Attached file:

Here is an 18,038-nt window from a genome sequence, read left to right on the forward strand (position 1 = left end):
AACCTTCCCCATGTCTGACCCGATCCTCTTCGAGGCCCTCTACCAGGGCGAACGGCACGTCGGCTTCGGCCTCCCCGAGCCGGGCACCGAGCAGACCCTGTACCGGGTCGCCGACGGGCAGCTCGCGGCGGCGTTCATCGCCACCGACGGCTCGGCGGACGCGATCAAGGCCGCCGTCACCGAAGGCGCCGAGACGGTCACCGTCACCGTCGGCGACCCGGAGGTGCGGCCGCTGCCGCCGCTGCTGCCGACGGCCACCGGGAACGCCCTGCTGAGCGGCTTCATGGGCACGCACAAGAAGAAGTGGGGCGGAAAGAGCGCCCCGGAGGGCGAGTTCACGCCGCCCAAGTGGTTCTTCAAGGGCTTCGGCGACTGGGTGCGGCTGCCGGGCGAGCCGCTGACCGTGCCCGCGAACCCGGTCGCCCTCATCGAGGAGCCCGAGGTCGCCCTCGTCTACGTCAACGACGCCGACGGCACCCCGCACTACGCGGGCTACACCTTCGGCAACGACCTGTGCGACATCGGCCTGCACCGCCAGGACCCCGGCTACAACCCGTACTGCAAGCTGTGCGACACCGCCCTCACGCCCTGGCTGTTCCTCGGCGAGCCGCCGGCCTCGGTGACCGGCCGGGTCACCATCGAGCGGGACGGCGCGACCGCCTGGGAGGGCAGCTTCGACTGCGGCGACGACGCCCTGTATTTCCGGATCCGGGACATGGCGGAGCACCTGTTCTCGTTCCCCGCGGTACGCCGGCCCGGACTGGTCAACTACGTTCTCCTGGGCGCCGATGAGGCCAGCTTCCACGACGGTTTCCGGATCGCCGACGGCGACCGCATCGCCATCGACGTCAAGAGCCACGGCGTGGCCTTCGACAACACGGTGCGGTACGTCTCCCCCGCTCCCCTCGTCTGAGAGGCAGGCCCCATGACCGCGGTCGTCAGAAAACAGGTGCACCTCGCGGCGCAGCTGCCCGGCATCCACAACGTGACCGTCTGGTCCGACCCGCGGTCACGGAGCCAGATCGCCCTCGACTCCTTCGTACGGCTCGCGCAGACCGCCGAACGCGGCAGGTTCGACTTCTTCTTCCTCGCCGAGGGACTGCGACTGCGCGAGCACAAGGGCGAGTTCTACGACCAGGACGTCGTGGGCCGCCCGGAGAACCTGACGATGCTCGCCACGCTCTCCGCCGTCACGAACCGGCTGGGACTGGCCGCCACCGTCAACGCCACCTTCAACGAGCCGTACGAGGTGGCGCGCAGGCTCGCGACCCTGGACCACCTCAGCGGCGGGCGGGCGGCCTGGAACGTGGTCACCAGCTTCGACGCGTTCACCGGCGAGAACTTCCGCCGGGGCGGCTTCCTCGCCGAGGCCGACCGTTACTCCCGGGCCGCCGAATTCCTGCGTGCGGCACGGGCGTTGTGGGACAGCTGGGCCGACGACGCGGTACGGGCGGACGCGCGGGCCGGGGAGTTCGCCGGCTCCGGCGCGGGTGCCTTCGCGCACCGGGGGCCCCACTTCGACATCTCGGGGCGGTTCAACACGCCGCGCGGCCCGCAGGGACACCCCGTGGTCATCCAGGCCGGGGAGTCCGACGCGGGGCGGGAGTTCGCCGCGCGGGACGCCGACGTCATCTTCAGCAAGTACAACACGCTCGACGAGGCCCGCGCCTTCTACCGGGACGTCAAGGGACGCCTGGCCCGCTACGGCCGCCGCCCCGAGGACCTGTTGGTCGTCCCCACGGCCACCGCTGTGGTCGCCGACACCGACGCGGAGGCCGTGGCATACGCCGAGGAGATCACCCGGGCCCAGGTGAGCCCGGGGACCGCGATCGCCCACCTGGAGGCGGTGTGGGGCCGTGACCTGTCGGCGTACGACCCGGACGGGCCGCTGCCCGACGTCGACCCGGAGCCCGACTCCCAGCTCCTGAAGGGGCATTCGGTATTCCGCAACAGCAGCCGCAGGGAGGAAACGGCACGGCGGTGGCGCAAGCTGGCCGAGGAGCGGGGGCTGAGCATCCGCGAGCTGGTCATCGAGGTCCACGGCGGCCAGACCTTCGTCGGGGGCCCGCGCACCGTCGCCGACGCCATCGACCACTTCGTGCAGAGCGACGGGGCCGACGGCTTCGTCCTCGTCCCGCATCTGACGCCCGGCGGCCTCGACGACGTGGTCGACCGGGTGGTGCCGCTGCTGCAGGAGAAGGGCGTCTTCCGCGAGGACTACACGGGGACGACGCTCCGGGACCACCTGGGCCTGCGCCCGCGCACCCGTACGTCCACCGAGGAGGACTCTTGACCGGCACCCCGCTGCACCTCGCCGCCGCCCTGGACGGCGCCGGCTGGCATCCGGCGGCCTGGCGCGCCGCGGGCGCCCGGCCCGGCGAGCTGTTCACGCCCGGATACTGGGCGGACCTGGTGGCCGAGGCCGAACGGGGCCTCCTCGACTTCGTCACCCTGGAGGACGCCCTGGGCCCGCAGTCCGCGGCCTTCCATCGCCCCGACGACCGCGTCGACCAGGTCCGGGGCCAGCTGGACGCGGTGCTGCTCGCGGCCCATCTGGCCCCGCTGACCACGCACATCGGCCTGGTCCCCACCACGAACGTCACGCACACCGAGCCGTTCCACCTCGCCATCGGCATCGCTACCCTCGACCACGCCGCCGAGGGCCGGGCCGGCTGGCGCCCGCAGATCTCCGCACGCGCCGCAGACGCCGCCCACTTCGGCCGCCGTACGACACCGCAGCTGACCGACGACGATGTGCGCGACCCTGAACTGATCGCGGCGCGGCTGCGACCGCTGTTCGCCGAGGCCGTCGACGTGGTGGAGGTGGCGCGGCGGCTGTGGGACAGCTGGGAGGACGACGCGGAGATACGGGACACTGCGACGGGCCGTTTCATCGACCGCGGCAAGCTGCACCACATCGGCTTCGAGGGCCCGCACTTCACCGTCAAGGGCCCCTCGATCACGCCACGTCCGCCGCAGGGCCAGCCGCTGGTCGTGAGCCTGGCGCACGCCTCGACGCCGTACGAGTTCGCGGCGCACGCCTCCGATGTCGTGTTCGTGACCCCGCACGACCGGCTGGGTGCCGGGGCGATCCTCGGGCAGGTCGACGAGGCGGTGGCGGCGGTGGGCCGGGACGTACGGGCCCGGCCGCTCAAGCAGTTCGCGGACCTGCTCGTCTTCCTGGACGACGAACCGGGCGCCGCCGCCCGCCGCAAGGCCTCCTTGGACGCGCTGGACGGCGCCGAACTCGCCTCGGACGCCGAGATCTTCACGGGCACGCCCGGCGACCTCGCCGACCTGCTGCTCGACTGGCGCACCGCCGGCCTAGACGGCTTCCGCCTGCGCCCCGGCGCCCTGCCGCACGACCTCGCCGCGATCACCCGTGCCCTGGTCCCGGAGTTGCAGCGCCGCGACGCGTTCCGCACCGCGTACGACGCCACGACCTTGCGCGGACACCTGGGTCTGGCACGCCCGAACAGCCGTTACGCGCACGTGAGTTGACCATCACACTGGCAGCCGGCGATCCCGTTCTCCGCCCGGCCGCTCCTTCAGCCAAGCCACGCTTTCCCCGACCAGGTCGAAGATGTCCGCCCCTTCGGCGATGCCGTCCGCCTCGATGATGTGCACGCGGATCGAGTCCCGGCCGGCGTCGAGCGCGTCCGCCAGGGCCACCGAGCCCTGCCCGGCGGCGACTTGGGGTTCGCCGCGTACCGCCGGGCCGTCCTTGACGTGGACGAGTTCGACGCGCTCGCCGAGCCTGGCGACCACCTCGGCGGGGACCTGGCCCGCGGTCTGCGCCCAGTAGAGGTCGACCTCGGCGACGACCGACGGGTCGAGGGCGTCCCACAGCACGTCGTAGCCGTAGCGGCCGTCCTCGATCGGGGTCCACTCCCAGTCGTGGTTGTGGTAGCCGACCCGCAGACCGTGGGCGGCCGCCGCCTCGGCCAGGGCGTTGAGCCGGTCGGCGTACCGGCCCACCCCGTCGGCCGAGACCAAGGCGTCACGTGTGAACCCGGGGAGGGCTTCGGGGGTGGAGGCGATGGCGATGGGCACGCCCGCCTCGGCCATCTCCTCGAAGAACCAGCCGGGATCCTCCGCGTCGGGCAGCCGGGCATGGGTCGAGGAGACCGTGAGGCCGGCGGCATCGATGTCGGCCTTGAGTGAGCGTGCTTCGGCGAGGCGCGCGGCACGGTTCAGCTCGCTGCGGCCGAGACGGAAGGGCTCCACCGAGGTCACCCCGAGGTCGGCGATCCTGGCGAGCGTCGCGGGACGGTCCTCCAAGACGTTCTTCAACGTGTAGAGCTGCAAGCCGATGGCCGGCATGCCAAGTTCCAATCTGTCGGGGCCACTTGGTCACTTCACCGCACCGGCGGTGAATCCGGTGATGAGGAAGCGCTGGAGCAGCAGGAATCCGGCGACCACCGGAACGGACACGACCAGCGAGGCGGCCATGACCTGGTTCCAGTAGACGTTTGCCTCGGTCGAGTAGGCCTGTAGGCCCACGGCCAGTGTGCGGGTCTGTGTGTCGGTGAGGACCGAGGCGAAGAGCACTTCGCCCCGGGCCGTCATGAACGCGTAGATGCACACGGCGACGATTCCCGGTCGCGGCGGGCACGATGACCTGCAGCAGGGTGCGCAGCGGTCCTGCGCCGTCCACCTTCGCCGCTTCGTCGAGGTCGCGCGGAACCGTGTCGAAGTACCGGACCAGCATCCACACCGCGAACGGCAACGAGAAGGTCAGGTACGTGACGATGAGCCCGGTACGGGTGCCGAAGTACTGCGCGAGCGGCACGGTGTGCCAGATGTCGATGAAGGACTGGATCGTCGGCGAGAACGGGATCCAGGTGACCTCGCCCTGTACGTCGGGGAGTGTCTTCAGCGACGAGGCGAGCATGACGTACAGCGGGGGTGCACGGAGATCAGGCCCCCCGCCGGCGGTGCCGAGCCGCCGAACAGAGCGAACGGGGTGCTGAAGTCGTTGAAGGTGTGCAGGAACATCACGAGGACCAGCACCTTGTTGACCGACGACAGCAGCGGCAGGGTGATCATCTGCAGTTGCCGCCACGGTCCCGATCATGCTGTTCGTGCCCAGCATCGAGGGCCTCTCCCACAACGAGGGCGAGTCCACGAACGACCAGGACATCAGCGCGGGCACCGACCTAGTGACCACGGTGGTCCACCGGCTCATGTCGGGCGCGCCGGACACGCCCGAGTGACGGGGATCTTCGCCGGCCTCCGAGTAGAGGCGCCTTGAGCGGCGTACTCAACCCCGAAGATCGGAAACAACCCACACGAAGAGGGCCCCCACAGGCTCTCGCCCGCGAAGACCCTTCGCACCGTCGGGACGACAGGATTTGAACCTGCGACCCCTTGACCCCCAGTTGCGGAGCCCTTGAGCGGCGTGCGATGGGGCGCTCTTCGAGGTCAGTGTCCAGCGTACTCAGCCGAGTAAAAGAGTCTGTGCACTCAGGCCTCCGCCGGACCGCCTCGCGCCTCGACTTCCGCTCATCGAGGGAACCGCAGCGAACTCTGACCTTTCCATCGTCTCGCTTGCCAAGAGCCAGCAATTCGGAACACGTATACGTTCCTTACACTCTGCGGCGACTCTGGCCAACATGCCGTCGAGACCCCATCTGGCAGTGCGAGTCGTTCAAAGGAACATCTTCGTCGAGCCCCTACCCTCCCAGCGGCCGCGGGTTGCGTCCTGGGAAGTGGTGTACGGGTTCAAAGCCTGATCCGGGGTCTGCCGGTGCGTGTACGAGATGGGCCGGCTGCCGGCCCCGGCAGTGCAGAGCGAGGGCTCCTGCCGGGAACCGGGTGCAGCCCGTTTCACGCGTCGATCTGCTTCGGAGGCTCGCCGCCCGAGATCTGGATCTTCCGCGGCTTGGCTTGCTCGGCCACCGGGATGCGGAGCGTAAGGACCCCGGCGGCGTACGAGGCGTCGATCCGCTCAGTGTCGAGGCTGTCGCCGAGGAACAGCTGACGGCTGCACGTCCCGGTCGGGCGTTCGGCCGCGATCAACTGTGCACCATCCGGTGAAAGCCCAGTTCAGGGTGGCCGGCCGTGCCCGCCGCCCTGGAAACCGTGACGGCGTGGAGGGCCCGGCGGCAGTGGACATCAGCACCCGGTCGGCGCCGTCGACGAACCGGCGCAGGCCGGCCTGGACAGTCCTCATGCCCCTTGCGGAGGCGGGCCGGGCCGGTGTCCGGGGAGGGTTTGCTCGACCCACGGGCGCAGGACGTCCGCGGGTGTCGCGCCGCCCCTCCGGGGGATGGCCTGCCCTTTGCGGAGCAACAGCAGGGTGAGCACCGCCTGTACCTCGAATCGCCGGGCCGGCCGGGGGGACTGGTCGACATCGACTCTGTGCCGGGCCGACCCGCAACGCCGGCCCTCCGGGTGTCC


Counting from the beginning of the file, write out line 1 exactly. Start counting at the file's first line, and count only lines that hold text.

Here is an 18,038-nt window from a genome sequence, read left to right on the forward strand (position 1 = left end):